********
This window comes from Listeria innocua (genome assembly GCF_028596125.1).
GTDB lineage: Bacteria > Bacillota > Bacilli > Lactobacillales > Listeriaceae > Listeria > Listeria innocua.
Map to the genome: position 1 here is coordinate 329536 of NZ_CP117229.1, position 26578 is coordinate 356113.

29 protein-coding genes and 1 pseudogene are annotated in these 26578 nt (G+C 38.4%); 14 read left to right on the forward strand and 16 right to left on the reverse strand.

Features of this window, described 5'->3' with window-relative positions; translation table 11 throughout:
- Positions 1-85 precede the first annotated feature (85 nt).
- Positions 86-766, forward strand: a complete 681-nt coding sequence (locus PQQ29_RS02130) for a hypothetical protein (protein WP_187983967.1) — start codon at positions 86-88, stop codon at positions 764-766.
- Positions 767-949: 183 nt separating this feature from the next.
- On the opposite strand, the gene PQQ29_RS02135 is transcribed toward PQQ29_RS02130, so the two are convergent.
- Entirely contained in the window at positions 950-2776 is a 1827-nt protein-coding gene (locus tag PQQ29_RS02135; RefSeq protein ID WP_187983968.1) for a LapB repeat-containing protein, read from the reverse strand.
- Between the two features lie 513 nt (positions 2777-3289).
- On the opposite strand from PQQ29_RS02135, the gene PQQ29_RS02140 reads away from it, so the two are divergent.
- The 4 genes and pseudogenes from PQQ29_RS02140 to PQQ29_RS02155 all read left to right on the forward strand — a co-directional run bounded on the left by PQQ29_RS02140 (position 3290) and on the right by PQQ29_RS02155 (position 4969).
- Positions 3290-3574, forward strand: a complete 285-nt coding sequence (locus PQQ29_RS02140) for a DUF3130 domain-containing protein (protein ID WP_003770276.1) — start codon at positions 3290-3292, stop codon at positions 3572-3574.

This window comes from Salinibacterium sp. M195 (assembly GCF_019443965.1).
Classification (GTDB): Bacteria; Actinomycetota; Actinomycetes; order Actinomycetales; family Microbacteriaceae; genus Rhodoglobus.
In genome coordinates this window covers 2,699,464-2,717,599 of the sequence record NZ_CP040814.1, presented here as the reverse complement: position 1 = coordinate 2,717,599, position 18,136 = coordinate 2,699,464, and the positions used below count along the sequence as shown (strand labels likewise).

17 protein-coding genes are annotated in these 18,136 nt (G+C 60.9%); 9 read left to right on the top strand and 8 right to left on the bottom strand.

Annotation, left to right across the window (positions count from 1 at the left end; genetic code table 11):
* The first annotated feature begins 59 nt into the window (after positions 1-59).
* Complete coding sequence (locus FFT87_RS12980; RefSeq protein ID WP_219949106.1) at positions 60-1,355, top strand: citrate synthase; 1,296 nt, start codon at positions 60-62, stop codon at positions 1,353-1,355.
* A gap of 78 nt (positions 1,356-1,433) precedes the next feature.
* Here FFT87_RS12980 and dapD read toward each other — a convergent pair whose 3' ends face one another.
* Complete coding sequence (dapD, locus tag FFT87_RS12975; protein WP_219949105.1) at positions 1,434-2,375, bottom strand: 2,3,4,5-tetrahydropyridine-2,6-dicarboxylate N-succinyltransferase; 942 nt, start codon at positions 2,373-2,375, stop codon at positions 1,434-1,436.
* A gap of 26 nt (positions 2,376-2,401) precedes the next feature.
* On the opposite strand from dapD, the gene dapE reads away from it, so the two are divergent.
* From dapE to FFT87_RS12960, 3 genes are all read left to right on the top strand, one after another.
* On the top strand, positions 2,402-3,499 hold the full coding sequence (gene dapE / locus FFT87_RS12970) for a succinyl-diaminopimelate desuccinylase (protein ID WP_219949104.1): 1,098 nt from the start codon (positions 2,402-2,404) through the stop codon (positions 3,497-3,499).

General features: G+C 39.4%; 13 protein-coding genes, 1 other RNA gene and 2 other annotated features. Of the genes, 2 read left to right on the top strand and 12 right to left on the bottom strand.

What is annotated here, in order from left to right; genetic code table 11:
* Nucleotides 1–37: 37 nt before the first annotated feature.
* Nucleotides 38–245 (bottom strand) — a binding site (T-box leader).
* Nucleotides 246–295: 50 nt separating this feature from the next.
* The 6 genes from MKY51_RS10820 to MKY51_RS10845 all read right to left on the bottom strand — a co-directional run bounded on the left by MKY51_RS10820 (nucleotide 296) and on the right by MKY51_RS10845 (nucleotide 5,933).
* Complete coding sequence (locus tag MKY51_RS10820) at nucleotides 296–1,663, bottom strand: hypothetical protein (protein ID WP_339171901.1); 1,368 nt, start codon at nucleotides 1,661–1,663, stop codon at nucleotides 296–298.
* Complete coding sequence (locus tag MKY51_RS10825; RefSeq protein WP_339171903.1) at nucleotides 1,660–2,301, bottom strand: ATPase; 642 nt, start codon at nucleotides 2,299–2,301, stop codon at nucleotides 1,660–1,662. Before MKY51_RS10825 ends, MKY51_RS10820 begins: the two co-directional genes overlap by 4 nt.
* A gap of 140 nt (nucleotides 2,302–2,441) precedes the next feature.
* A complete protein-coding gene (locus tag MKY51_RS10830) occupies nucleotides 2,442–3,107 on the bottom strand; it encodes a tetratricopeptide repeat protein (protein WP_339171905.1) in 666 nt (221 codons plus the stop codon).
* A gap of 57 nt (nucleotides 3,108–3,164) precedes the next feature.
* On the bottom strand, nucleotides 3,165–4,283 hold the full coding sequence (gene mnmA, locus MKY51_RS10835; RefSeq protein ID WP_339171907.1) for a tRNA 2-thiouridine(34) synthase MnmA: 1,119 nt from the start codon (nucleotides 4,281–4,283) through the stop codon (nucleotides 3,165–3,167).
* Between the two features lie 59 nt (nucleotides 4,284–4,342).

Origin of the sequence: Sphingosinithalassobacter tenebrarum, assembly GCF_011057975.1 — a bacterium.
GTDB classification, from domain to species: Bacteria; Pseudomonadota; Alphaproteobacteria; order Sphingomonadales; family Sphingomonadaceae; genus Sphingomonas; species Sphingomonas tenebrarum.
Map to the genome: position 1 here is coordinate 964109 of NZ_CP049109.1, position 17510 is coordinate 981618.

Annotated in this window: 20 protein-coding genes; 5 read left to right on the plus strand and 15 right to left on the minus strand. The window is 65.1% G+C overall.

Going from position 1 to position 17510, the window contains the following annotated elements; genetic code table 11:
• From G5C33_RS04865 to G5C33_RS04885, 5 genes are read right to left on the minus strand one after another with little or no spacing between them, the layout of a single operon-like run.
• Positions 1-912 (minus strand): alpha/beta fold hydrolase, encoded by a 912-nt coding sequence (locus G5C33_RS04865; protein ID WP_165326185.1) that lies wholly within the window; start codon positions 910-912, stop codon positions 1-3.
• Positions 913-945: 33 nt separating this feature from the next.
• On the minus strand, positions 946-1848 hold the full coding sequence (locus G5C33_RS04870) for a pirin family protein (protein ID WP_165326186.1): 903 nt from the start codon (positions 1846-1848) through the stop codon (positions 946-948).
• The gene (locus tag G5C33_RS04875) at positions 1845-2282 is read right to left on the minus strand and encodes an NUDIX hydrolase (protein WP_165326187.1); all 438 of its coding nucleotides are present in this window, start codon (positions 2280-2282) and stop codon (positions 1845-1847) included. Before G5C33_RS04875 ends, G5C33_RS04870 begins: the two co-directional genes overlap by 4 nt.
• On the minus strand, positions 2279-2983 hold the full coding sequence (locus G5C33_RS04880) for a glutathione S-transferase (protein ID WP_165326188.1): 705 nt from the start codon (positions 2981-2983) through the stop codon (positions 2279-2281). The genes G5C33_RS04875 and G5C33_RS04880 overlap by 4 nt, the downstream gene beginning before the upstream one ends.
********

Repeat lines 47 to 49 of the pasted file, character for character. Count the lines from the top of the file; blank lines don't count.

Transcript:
• From G5C33_RS04865 to G5C33_RS04885, 5 genes are read right to left on the minus strand one after another with little or no spacing between them, the layout of a single operon-like run.
• Positions 1-912 (minus strand): alpha/beta fold hydrolase, encoded by a 912-nt coding sequence (locus G5C33_RS04865; protein ID WP_165326185.1) that lies wholly within the window; start codon positions 910-912, stop codon positions 1-3.
• Positions 913-945: 33 nt separating this feature from the next.